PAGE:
In our first interview for The Scoop, Dr. Laws provides perspective about how common the AFib condition is compared to other diseases. He also elaborates on additional dynamics about the disease including risks and the importance of treatment.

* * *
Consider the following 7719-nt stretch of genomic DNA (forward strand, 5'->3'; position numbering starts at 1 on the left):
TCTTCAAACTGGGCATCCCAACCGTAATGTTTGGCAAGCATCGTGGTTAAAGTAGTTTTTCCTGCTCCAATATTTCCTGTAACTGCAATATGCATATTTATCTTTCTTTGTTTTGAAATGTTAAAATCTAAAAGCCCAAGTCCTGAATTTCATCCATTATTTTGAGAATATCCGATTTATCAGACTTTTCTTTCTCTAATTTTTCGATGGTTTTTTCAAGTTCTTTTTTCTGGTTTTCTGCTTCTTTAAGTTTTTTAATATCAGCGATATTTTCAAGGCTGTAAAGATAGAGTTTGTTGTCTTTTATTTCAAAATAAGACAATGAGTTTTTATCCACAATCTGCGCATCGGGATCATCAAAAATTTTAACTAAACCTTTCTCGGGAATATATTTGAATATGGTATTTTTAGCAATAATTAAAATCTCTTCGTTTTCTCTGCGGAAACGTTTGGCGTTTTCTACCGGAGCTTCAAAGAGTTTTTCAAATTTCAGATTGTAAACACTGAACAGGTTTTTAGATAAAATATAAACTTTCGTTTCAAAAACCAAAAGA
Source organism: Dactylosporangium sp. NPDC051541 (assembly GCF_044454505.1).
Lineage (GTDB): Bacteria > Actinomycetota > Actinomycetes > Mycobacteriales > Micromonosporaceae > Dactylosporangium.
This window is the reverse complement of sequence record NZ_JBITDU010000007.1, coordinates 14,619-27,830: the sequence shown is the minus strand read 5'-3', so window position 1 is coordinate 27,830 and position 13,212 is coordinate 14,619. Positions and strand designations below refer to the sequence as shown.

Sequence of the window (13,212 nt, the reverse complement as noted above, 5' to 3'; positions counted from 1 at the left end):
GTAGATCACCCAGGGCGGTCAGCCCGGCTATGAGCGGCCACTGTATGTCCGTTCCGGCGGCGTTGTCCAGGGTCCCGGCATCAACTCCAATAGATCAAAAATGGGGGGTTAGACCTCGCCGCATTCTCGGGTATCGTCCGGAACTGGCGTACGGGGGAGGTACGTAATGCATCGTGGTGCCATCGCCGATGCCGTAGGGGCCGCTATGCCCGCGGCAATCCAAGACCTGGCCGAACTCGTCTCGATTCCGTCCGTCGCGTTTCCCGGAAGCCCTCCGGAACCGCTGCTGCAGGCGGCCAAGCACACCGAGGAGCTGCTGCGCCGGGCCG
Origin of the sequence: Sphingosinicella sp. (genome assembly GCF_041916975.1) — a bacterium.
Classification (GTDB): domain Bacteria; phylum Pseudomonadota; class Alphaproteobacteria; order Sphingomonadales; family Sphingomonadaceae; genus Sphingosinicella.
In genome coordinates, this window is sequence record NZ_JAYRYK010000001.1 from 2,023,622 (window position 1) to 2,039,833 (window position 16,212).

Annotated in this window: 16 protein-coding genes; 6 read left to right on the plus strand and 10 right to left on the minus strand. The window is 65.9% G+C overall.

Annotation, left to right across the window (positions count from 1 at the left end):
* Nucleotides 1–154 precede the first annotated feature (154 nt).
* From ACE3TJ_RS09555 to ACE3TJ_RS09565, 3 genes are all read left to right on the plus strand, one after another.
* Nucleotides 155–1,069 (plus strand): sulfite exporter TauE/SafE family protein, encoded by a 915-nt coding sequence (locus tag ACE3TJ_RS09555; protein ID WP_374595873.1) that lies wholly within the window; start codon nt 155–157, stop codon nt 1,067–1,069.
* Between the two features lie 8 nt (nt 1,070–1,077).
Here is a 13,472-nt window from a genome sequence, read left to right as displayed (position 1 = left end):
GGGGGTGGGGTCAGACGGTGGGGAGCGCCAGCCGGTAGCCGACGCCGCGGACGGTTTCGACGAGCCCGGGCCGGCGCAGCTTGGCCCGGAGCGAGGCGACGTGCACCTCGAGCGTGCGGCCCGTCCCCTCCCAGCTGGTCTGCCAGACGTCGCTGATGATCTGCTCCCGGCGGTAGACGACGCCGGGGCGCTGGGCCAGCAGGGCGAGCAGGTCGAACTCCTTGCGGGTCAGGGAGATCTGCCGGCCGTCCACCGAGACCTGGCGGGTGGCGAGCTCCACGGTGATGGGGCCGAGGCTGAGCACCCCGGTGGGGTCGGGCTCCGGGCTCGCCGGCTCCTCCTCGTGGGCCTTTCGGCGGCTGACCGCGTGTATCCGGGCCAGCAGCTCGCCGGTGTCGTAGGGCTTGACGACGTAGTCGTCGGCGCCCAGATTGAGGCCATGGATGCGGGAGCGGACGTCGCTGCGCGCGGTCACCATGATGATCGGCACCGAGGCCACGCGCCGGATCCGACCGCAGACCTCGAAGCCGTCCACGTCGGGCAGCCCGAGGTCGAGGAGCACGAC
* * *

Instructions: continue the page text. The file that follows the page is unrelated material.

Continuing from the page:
Atrial fibrillation happens to be the most common supraventricular arrhythmia that one would find in their medical practice with 10 to 50% of individuals over the age of 70 years old would have had at least one episode of atrial fibrillation. Currently, the incidence of atrial fibrillation in the United States is approximately 1.64 million individuals per year, which compares with the most common malignancies that one would encounter. When we look at breast cancer, lung cancer, prostate cancer and colon cancer, the incidence for these cancers is approximately 1.67 million. Hence atrial fibrillation has a very similar incidence when compared to these common malignancies. The incidence and prevalence of atrial fibrillation continues to increase. Many of the reasons for this increase center around the risk factors. Common risk factors for development of atrial fibrillation include uncontrolled hypertension, diabetes mellitus, valvular heart disease, sleep apnea (both central and obstructive), and excessive alcohol intake. Incidentally obesity also plays a very significant role in the propagation of atrial fibrillation. It is from our experience that aggressive elucidation of risk factors and management of risk factors can actually decrease the overall burden of atrial fibrillation over time. Currently, atrial fibrillation is associated with significant mortality and morbidity especially when not treated appropriately. The most common debilitating side effect of atrial fibrillation centers around stroke formation. The risk for stroke formation happens to be five times that of the ordinary population when not treated appropriately. When one comes in as a patient of atrial fibrillation, it is important for us to get an idea of their risk profile. This risk profile is encapsulated in the calculation of the CHA2DS 2-VASc score for atrial fibrillation stroke risk. For females, a CHA2DS2-VASc score of greater than 3 implies that there is an increased incidence of stroke formation. For males it’s a CHA2DS2-VASc greater than 2. When one has an elevated CHA2DS2-VASc it is important for us to peruse strategies of anticoagulation therapy aimed at decreasing the incidence of stroke. Atrial fibrillation happens to have a significant cost burden to the healthcare system. Approximately $12 billion per year is spent in the management of atrial fibrillation and most of this cost is related to the treatment of the complication associated with atrial fibrillation – namely, stroke formation. As stated previously, the identification of risk factors and the appropriate management of risk factors helps to reduce the incidence of atrial fibrillation. If one goes on to develop atrial fibrillation, ensuring that appropriate medical strategies are pursued to decrease the complications of atrial fibrillation, since the complications have a significant burden on the healthcare system.
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